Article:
It's the shoulder specialist who wants the bone scan - he doesn't think it's likely, but he wants to make sure my shoulder pain isn't more cancer. Because my sentinel lymph nodes were negative, it's most unlikely. A b one scan will be useful though, because the radiation to a lesser extent, but the pills I will have to take afterwards to a greater extent, cause osteoporosis. So a scan now will give us a baseline.

    I just went looking for information on asparagus and cancer, to see if it was antioxidants. Seems like the email is unconfirmed. Sorry, Janet. Thanks for the help though.

    http://urbanlegends.about.com/od/medical/a/asparagus_cancer_2.htm

    After reading it, Urban Legends describe this as unconfirmed, but the way it is written, as it stands it has no scientific credibility. It's all anecdotal and the author has no other professional publications known anywhere, which indicates he may not even exist, he could be a fabrication. A pity - we need good stuff like this, but we need it to be true, tried and tested for real.

    I do like asparagus, though. Especially fresh, steamed, with bearnaise saice...

    I've been told to eat a healthy diet with a wide range of different foods in season, to give my therapy the best chance of helping to its maximum.

    I'm continuing to dig - once I start, it is often interesting to follow links and follow links and... and I just found that a drug used to treat acute leukemia in some cases is an enzyme found in asparagus. It works in these few cases because the cancer cells (again, only in those few cases) are either growing because the enzyme is absent in those patients, or the cancer is blocking that enzyme, and when the enzyme is back there, those cancer cells begin to get knocked off. But for most cancers, if the patient doesn't have a problem with the enzyme (and most cancers don't involve that enzyme) then asparagus or that medication won't work.

    http://www.cancerdecisions.com/content/view/391/2/lang,english/

    Some interesting information.

    Marg
     
  8. gcvmom

    gcvmom Here we go again!

    I hope this process flies by quickly for you and that the magic words "remission" are just around the corner :D
     
  9. klmno

    klmno Active Member

    I hope this time goes by quickly for you. You are holding up well thru this and I admire your strength and positive attitude thru it all. Sending prayers and hugs and keeping you in my thoughts!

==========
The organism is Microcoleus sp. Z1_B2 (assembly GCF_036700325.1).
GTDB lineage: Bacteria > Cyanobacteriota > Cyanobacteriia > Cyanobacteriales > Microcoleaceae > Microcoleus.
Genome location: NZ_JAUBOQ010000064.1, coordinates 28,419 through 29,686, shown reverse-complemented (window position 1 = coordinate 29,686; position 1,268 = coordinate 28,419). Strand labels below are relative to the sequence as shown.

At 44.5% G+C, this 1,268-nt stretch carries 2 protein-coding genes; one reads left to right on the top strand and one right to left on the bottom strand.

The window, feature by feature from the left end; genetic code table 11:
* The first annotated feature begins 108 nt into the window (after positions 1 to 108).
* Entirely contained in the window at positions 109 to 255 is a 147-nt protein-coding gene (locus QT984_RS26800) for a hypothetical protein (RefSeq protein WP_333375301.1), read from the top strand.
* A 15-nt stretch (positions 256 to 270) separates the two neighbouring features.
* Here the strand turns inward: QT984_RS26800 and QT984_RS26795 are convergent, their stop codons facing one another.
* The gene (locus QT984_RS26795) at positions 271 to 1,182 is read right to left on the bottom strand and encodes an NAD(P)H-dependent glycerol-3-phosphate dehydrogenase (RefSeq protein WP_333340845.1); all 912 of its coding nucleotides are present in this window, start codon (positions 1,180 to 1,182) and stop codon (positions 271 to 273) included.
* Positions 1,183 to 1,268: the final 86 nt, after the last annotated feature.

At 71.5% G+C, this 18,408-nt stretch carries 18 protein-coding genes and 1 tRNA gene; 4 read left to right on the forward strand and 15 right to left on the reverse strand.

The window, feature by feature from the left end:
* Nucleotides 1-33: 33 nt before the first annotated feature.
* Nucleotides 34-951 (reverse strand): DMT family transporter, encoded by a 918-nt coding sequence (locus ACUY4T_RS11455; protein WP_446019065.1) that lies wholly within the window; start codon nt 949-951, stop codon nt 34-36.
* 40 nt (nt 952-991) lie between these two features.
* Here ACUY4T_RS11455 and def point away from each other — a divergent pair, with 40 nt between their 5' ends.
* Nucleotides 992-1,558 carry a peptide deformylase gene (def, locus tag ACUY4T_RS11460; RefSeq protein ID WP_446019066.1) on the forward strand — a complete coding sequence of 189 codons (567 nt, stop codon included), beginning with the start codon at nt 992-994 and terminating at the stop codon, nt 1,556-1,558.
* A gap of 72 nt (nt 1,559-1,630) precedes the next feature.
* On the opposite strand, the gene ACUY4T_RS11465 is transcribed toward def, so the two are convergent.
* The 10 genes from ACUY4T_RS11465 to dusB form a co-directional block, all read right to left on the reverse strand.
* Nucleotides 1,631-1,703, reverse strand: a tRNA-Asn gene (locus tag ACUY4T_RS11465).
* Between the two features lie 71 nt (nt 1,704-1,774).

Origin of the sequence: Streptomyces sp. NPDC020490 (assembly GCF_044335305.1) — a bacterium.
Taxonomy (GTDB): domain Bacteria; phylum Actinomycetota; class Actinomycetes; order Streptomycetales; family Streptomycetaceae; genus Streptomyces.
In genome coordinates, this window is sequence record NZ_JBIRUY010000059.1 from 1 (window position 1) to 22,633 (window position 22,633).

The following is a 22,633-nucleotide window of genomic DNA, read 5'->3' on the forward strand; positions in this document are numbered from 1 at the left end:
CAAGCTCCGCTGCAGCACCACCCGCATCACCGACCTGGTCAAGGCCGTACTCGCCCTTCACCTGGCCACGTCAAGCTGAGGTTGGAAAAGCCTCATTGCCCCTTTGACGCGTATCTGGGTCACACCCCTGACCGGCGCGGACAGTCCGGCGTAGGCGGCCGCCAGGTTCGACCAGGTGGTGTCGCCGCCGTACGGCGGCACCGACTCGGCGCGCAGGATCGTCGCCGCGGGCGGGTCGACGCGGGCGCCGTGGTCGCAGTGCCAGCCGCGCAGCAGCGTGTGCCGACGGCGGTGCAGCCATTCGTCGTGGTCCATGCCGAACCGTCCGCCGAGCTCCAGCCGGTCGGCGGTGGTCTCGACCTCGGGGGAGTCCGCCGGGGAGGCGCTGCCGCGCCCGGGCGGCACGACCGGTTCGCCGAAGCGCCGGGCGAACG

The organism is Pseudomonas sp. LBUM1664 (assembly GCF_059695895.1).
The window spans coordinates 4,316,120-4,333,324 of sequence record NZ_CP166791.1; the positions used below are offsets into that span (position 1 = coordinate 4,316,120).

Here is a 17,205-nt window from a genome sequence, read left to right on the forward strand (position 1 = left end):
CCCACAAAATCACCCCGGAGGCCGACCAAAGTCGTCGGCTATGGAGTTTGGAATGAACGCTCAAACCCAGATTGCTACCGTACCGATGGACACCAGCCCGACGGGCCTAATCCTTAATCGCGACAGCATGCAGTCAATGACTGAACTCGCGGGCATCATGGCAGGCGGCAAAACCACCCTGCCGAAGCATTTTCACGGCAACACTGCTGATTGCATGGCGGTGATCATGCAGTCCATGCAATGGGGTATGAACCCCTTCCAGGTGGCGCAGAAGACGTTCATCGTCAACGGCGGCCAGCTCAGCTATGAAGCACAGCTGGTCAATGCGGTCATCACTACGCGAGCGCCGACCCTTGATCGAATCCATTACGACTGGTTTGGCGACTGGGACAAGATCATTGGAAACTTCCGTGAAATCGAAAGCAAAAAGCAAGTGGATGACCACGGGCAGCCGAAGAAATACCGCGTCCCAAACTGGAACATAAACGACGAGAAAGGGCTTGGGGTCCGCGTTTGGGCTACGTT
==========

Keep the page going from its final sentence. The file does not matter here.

10. GoingNorth

    GoingNorth Crazy Cat Lady

    My BFF's partner, had to undergo breast radiation a few years ago. (she's 3 years out on her diagnosis and doing well). She had fatigue while doing the treatments. The main problem was skin breakdown at the radiation sites--like a horrible sunburn. They gave her salve for the areas.

    She did have to take medicine as well, but had to go off of it due to severe side effects.
     
  11. Marguerite

    Marguerite Active Member

    I just need to confirm - when I had the surgery, the pathology showed that the tumour, although invasive, was very slow-growing and not very aggressive. The surgeon got clear margins. I had two sentinel nodes removed; both were clear. But they advised I have the radiation treatment just to be absolutely sure that absolutely no cancer cells got away into the surrounding breast tissue.

    Apparently even without the radiation, my chances of not dying of breast cancer were at about 80-90%. With the radiation, it should put it up to 99%.

    I'm not sure if they will ever use the "remission" word. Or if they do, they would use it now, because as far as we can determine, they got the lot.

    I could have avoided the radiation treatment if I'd opted for full mastectomy on that side. But the surgeon did say that even that would not be a guarantee, and it involves a lot more surgery which itself brings risks.

    I've got my fingers crossed that my skin won't be too badly affected - I'm fairly dark-skinned, for an Anglo. Not sure where it comes from - possibly from the small, dark Welsh people in my ancestry, or from somewhere else in a skeleton ratting in a closet somewhere. My mother was very dark, darker than me. I have her dark skin, but pale eyes. My father was a classic blonde, blue-eyed Aryan. Half my siblings are pale-skinned; half dark. Including the twin girls just above me in age - people couldn't believe they were sisters, let alone twins.

    I tan really well with gradual exposure, I'm hoping that helps although people tell me I WILL burn. I guess if it's going to start to happen, it will begin in the next week or two.

    GN, I start the anti-hormone pills after I finish the last radiation session. I can stop the pills if I have problems, but I've been asked to persist with it as much as I can stand it. A friend of mine said it was like going through menopause all over again. Now, I've had a moderately easy time with menopause (I figured I paid my dues with a rough time with periods) but apparently it all counts for nought, this time I will slam into menopause, but from the other side.

    oh, joy...

    Thanks for your good wishes, everybody.

    Marg
     
  12. GoingNorth

    GoingNorth Crazy Cat Lady

    Marg,

    The big side effect from the anti-hormone medications that my friend had were cognitive impairment and horrible joint and muscle pain. I understand not everyone gets that, but in her case it was like she was starting to go senile (she's 72) and the body pain and tendon contractions in her hands.